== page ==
Quickies

Skepchick Quickies 1.28

Amanda

Amanda is a science grad student in Boston whose favorite pastimes are having friendly debates and running amok.

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23 Comments

  1. To follow up on my comment, I think the only motivation for homophobic US politicians to attempt to prevent the slaughter of gays in Uganda will be if they think that the persecution of gays in Uganda will lead to the granting of asylum to gays from Uganda in the US.

    I think that the idea that the US would grant asylum to gays from Uganda is so inconceivable and so anathema to homophobic US politicians that they can’t even imagine it as a possibility. If it were to become a possibility, I think the amount of pressure that would be brought to bear on Uganda by The Family would be intense.

  2. The article about effective female politicians really made a lot of sense. I experienced something similar in college when I was majoring in chemical engineering. In my class, about a quarter of the students were female. But in the group of “those kids”, the overachievers, the ones you think of first when gossiping about who got the highest grade on a test, that group was a 50/50 split.

    It seemed like there were two groups of people – the really talented ones, and the mediocre but sufficient ones. And those at the top, male and female, were so good that you really just couldn’t deny their ability. But for those in the mediocre group, the men were more likely to be given a pass or given extra chances, but the women were more likely to be judged.

    Yes, I realize that it’s a small group and just an anecdote, but it seems like the problem of sexism hits hardest when average men are competing with average women. I have always felt like I need to be the best just to be on a level playing field with mediocre men.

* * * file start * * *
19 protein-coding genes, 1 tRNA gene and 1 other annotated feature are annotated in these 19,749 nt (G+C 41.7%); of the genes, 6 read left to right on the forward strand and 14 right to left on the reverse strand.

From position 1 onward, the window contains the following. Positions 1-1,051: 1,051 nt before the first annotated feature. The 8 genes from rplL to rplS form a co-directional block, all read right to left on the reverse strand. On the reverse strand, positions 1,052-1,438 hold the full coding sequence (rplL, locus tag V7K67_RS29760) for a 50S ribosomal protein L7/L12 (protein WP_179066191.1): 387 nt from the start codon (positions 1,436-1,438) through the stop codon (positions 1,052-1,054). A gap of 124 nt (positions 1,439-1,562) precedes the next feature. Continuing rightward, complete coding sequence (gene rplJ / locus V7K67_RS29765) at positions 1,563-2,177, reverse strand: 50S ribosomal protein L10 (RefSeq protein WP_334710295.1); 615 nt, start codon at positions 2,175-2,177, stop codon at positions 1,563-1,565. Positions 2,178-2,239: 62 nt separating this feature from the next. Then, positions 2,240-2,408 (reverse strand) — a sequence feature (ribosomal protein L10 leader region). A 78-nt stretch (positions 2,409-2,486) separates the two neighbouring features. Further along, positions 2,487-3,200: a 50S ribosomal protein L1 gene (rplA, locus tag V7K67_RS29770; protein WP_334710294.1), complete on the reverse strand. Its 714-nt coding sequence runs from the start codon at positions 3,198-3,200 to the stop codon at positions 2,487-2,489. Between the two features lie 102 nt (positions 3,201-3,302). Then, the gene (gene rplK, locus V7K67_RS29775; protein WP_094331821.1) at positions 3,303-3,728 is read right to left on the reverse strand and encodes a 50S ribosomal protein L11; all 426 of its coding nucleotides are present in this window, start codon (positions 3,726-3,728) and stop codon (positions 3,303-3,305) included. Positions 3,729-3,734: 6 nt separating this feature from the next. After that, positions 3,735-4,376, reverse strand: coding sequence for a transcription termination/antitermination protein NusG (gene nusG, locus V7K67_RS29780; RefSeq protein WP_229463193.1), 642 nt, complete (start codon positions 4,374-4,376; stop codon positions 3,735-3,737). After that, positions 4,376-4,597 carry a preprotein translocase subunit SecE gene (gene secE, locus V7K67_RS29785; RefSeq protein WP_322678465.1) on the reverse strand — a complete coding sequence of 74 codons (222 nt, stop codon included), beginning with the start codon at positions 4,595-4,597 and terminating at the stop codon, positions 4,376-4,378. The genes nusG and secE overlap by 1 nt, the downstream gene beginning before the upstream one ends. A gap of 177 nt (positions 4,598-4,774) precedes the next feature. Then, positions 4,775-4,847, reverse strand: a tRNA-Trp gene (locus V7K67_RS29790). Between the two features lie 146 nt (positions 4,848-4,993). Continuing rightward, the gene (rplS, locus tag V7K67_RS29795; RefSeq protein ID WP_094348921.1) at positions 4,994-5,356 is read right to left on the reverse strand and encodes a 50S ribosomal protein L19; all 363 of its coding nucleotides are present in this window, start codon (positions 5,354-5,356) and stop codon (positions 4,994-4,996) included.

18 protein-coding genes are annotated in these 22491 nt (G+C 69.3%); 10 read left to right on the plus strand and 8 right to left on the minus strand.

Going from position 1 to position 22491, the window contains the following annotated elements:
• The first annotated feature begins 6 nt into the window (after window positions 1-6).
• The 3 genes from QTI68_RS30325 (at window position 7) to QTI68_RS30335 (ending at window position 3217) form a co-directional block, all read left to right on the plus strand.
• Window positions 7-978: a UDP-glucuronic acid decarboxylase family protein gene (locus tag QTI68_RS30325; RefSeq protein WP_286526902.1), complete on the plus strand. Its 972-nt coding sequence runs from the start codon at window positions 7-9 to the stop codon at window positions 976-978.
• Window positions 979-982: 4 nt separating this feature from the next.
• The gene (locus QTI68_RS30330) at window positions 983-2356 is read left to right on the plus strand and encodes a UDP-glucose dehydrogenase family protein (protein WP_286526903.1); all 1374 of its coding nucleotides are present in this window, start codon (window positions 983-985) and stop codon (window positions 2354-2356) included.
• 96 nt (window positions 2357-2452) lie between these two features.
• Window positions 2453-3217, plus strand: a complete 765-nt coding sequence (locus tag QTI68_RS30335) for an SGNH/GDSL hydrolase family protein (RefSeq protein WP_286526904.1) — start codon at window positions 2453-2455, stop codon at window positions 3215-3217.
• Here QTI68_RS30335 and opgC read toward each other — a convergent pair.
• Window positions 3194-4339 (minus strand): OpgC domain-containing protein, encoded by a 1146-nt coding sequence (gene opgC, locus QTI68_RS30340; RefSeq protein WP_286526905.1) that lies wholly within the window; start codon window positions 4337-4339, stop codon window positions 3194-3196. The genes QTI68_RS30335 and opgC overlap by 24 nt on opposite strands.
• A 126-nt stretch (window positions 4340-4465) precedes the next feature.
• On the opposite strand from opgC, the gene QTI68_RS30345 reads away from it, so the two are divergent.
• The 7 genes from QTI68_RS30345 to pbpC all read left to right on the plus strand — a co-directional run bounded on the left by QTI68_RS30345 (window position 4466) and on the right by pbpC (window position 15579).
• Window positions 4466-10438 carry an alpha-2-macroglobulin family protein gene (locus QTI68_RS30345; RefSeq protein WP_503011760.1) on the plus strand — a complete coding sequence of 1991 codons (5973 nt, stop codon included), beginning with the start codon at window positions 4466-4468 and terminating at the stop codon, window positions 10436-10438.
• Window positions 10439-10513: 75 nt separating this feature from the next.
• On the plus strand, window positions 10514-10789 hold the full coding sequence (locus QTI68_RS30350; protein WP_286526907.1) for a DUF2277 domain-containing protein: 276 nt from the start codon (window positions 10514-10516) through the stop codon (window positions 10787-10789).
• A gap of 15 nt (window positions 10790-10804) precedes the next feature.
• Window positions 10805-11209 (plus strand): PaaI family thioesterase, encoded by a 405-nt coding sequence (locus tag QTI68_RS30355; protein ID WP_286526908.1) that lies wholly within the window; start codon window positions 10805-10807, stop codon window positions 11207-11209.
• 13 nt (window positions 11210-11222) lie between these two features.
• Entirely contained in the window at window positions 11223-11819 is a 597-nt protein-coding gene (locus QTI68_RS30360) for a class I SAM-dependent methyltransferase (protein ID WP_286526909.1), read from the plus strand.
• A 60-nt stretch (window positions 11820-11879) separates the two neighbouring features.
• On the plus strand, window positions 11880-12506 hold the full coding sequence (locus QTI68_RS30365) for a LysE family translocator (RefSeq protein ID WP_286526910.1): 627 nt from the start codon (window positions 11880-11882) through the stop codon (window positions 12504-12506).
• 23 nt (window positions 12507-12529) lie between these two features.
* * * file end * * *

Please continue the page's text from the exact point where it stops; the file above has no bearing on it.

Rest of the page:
3. @daedalus2u: I think you have a good point there…I’ve noticed that people of that persuasion have a hard time seeing the results of their policies or actions.

    Of course, in the long term they may be planning on attempting to do the same in the USA if they get the chance.

  4. @catgirl: It was kinda like all the studies they did on black athletes in baseball after Jackie Robinson. Usually, only the best African-American players would be considered at all on Major League Baseball teams, with backup roles and lesser needed positions always going to white players. It’s definitely not far fetched to consider similar ramifications in gender.

  5. Actually, that article raises a question: does that mean that the election of such people as Michelle Bachmann are suggestive of a breaking down in gender barriers in US politics?

    Could it be that a women can get elected in the US while being just a big of an idiot as the male politicians?

  6. @catgirl: No. It’s not just anecdotal. Any time you do a study of a male dominated/female hostile field of study or work it ends up being that the women who succeed have to be much much better than the men in order to be recognized.